Cercospera leaf spot observed in Panhandle – be aware | TheFencePost.com

Cercospera leaf spot observed in Panhandle – be aware

Robert M. Harveson
Extension Plant Pathologist
Panhandle R&E Center, Scottsbluff
CLS is caused by the airborne fungal pathogen Cercospora beticola, which overwinters in infected residue and can serve as an inoculum source the following season.
Photo courtesy Nebraska Extension

Symptoms of Cercospora leaf spot (CLS) have been observed in a sugar beet field near Scottsbluff, Neb., a signal that farmers should begin scouting fields for signs of this potentially destructive disease.

Cercospora leaf spot has long been problematic to sugar beet production throughout the eastern and Great lakes production areas of the United States. In western Nebraska, it has been sporadic, but not a consistent issue. However, when it does occur, it can be very destructive.

CLS is caused by the airborne fungal pathogen Cercospora beticola, which overwinters in infected residue and can serve as an inoculum source the following season. Disease development is strongly dependent upon very specific environmental conditions, including periods of high humidity or extended leaf wetness (more than 11 hours) and warm temperatures (higher than 60 degrees F at night and 80-90 degrees F during the day). Without these conditions, disease spread and damage to beet crops is greatly reduced or inhibited.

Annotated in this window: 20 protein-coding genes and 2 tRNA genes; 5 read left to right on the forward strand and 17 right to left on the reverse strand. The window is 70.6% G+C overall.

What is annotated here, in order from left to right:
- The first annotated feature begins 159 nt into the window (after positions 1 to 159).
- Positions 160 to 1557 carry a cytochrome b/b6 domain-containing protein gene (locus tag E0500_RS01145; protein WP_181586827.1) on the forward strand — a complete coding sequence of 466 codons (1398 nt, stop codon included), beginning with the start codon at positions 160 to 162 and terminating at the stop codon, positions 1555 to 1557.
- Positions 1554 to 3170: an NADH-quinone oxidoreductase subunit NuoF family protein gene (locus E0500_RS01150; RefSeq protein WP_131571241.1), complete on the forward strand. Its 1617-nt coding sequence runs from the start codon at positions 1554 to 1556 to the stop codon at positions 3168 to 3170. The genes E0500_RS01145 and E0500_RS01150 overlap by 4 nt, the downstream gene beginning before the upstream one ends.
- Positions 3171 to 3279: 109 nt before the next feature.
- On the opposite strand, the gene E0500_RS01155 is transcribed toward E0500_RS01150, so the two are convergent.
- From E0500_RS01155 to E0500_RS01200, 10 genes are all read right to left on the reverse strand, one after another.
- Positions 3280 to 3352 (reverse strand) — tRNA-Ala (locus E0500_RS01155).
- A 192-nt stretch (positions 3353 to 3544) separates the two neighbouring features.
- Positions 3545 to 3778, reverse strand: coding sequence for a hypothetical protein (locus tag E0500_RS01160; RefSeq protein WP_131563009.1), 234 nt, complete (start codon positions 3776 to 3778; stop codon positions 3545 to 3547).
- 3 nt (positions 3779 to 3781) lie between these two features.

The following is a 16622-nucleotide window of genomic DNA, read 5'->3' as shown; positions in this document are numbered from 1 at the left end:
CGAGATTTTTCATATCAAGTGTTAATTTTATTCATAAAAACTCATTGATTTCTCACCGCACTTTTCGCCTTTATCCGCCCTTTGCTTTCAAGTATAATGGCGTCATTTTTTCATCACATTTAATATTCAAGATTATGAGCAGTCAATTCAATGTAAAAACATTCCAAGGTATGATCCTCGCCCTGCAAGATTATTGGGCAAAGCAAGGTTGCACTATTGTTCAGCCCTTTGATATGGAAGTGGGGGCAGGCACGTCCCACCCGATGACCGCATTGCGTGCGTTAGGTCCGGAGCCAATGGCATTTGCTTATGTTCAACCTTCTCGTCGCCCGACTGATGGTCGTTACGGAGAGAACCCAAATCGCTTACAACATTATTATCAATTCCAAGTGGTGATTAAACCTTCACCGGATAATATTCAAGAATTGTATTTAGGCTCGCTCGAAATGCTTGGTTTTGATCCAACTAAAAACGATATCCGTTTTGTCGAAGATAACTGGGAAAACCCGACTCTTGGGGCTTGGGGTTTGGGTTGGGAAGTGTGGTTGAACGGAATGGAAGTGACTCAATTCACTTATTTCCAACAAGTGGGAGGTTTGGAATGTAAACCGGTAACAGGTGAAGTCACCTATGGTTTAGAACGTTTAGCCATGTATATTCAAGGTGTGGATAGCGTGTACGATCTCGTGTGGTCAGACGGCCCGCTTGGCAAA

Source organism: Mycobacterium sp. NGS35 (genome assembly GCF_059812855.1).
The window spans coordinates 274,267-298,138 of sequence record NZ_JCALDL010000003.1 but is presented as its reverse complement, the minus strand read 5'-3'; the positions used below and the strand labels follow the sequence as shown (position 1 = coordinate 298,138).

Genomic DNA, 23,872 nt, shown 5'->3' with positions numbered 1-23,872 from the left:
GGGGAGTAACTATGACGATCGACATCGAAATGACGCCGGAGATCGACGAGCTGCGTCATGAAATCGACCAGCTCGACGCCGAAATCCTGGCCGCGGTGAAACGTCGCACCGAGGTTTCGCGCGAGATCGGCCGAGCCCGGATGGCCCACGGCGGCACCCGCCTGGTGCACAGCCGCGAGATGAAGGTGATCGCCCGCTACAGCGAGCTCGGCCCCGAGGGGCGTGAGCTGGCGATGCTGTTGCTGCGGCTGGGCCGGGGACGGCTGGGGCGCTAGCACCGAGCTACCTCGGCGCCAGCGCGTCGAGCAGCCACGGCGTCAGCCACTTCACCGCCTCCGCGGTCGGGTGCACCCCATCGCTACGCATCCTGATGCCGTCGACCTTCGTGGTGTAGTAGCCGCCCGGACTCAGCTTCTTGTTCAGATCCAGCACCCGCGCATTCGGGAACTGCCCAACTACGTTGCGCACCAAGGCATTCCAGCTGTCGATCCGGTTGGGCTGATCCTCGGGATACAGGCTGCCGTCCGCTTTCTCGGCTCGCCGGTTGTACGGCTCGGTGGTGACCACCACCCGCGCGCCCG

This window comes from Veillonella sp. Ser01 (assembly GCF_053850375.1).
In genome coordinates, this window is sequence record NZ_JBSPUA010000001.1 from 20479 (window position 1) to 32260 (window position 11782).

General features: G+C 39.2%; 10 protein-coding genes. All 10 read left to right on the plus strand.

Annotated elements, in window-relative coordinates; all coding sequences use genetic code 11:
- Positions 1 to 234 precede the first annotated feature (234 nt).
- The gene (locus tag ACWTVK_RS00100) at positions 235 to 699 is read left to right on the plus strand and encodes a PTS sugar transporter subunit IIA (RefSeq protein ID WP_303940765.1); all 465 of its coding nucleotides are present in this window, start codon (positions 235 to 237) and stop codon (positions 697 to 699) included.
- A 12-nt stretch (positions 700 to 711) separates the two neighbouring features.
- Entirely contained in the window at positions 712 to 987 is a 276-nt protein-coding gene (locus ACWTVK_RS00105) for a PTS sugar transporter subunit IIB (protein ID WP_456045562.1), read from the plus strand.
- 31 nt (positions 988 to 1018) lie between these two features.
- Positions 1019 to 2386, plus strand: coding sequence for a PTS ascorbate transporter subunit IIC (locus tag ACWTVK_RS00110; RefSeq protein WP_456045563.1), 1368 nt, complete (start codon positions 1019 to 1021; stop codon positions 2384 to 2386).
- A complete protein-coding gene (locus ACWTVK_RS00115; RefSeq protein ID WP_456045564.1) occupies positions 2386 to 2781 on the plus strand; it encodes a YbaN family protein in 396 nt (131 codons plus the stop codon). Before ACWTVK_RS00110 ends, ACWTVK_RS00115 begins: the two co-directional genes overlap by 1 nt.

The fungus grows within leaf tissues and new lesions and spores will be formed within 10-14 days under optimum conditions. This means that whenever you see the circular, ash-colored lesions (1/8 inch in diameter) surrounded by a dark border, infection has occurred approximately two weeks earlier.

On Monday morning (July 15) the symptoms characteristic of this disease were observed on lower leaves of sugar beets from research plots at the Panhandle Research and Extension Center at Scottsbluff. This suggests that infection occurred back before July 4, which is incredibly early for western Nebraska.

This also implies that many of the new leaves may already be infected, but not exhibiting symptoms yet. Infection of the newer, upper leaves is where the economic loss occurs in both tonnage and sugar content.

Be on the lookout. It is definitely time to begin scouting fields, closely looking for similar symptoms. It is unusually early, but fungicide applications may be necessary if it continues to rain and stay warmer at nights between midnight and 6-7 a.m. CLS is a devastating disease if it becomes established and is difficult if not impossible to properly manage. You can never play catch-up with this disease. ❖